The Role of Artificial Intelligence in Messaging

November 24, 2015

Machine learning and artificial intelligence in messaging will become commonplace.

Artificial Intelligence in Messaging

Who would have thought that the most personal and manual form of interaction between humans can be mechanized? Years a go, it started with presence and instant messaging. People found out ways to communicate other than the phone call. Today, messaging is so prevalent that you have to take it seriously:

  • In the consumer space, we’re talking about a billion users for these platforms. WhatsApp at 900 million is the closest to reach its first billion soon enough
  • In the enterprise space, a single hiccup of Slack yesterday, sending many to vent off on Twitter

What is interesting, is how artificial intelligence is starting to find a home in messaging apps – consumer or enterprise ones – and where this all is headed.

I couldn’t care less at this moment if the interface is textual or speech driven. I might cover this in a later article, but for now, let’s just assume this is the means to an end.

Here are a few examples of what artificial intelligence in messaging really means:

The Silent Administrator

You are in a conversation with a friend. Chatting along, discussing that restaurant you want to go to. You end up deciding to meet there next week for lunch.

I do this once a month with my buddies from school. We meet for lunch together, talking about nothing and everything at the same time. For me, this conversation takes place on WhatsApp and ends up as an event on my Google Calendar.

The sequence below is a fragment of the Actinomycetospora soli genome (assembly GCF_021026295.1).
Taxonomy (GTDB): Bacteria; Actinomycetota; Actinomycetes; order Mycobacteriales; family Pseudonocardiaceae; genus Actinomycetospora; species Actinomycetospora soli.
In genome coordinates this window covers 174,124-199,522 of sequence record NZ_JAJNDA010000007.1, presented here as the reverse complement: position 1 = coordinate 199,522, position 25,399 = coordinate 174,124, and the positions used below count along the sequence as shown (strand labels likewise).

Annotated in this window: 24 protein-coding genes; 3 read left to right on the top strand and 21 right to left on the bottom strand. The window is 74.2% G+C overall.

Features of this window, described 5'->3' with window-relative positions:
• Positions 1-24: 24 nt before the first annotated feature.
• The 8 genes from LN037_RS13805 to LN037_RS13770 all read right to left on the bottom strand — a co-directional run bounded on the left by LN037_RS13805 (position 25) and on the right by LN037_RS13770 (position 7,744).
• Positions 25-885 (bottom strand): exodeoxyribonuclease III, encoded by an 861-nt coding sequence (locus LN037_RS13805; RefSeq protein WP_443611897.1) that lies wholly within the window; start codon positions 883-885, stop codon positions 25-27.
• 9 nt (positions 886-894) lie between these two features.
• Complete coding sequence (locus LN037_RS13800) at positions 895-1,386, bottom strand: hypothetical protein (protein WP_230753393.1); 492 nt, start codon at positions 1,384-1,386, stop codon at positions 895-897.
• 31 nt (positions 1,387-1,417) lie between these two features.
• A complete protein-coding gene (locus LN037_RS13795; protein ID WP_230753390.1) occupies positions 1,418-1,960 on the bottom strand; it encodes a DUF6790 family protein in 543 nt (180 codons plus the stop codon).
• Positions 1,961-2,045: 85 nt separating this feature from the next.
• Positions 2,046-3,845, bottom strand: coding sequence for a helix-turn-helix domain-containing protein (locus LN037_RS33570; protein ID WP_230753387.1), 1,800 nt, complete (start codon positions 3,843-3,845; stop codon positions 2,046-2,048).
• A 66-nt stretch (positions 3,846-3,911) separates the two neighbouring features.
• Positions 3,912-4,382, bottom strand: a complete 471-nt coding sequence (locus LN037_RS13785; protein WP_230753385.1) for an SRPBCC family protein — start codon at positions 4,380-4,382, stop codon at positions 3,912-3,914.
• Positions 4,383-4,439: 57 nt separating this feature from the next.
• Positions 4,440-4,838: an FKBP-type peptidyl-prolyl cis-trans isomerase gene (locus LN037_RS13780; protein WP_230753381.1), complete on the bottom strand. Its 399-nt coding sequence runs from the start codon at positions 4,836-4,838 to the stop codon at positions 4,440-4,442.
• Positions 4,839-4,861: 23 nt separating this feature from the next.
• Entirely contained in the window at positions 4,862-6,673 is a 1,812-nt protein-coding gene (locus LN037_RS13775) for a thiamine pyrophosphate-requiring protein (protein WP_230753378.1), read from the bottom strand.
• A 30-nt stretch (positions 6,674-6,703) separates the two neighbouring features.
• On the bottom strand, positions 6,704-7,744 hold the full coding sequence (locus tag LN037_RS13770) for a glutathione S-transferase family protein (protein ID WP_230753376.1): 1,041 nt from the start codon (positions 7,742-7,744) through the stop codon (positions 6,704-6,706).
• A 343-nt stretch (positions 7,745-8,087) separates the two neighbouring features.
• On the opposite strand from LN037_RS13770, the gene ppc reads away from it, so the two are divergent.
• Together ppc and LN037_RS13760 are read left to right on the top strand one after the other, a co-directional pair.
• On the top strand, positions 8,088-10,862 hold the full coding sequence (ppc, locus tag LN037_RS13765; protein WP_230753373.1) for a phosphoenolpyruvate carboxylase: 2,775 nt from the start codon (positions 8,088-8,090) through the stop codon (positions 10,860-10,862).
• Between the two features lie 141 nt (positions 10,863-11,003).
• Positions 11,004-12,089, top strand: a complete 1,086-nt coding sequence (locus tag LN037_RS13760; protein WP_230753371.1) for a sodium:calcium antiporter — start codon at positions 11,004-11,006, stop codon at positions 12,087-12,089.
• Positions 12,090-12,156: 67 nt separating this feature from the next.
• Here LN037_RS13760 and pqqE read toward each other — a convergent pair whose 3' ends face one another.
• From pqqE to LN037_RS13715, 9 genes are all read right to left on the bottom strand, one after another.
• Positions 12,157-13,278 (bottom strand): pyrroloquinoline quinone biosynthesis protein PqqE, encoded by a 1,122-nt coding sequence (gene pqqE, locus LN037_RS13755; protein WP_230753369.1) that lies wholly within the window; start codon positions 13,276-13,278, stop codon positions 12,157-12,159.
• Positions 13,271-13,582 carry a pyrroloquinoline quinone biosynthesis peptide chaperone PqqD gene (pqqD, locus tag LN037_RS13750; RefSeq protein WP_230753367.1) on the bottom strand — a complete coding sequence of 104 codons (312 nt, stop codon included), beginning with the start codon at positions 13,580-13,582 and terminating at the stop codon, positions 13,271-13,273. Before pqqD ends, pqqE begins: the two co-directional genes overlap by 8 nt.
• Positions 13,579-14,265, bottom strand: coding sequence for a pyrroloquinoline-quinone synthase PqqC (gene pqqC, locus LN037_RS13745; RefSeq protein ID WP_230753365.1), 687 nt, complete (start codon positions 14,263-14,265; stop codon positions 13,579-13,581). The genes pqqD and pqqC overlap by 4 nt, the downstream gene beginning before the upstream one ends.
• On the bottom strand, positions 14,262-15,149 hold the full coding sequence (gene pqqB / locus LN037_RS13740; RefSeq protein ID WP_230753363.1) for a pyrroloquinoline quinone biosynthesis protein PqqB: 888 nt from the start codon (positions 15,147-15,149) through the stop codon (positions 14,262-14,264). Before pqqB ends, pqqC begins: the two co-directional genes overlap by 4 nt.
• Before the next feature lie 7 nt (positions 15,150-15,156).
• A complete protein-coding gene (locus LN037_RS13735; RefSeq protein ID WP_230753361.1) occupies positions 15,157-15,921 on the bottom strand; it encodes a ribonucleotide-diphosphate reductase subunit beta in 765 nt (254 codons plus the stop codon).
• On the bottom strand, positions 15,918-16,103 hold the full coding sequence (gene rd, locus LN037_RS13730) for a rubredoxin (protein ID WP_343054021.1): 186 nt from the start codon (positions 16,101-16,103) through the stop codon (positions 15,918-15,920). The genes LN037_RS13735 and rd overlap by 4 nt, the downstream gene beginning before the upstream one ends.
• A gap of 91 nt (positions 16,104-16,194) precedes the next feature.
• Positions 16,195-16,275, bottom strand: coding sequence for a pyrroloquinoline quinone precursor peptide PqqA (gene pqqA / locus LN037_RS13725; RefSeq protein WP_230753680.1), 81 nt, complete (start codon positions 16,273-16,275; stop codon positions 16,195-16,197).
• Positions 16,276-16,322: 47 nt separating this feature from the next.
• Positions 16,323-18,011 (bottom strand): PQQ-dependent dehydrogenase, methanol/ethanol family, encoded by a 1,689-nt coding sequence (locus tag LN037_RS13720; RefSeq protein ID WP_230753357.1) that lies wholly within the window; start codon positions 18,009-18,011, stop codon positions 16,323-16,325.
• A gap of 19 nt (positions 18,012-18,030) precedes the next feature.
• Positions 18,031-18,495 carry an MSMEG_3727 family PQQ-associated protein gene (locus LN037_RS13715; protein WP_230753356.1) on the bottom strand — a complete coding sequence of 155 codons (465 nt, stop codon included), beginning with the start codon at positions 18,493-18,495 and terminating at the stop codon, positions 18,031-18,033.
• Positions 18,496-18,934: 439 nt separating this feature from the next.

Wouldn’t it be nice to have that event created auto-magically just because I’ve agreed with my friends on the date, time and place of this lunch?

This isn’t as far fetched as it seems – Google is already doing similar stuff in Google Now:

  • Prodding me when the time comes to start the commute to a meeting
  • Tracking flight delays when it finds an itinerary in my Gmail
  • Giving me the weather forecast on mornings, and indicating “drastic” weather changes the night before
  • Providing multiple time zones when I travel

Google Now is currently connecting to apps on the phone through its Google Now on Tap, giving it smarts over a larger portion of our activities on our phones.

Why shouldn’t it connect to Hangouts or any other messaging service scouring it for action items to take for me? Be my trusted silent administrator in the back.

A few years ago, a startup here in Israel, whose name I fail to remember, tried doing something similar to the phone call – get you on a call, then serve ads based on what is being said. Ads here are supposed to be contextual and very relevant to what it is you are looking for. I think this is happening sans ads – by giving me directly what I need from my own conversations, the utility of these messaging services grows. With a billion users to tap to, this can be monetized in other means (such as revenue sharing with service providers that get promoted/used via conversations – booking an Uber taxi or a restaurant table should be the obvious examples).

In the enterprise space, the best example is the Slackbot, which can automate interactions on Slack for a user. No wonder they are beefing up their machine learning and data science teams around it.

Knowledge base Connectivity